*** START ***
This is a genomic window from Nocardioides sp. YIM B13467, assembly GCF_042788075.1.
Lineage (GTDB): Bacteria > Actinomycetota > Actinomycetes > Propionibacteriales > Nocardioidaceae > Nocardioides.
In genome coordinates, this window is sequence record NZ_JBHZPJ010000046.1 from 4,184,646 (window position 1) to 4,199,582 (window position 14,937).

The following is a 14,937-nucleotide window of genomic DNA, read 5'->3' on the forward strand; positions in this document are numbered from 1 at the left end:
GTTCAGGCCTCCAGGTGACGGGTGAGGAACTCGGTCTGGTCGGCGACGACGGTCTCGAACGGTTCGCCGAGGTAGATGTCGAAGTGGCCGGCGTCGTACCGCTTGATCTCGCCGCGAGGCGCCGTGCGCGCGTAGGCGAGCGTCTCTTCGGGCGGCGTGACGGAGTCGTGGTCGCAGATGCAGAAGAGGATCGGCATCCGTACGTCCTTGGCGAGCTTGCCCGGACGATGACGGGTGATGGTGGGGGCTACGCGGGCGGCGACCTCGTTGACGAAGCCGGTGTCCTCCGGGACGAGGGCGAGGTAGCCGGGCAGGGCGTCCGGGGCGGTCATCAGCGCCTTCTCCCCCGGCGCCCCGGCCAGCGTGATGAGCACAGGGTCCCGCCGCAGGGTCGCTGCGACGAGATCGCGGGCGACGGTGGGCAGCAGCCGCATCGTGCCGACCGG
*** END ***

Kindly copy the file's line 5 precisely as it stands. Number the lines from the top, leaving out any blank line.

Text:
GTTCAGGCCTCCAGGTGACGGGTGAGGAACTCGGTCTGGTCGGCGACGACGGTCTCGAACGGTTCGCCGAGGTAGATGTCGAAGTGGCCGGCGTCGTACCGCTTGATCTCGCCGCGAGGCGCCGTGCGCGCGTAGGCGAGCGTCTCTTCGGGCGGCGTGACGGAGTCGTGGTCGCAGATGCAGAAGAGGATCGGCATCCGTACGTCCTTGGCGAGCTTGCCCGGACGATGACGGGTGATGGTGGGGGCTACGCGGGCGGCGACCTCGTTGACGAAGCCGGTGTCCTCCGGGACGAGGGCGAGGTAGCCGGGCAGGGCGTCCGGGGCGGTCATCAGCGCCTTCTCCCCCGGCGCCCCGGCCAGCGTGATGAGCACAGGGTCCCGCCGCAGGGTCGCTGCGACGAGATCGCGGGCGACGGTGGGCAGCAGCCGCATCGTGCCGACCGG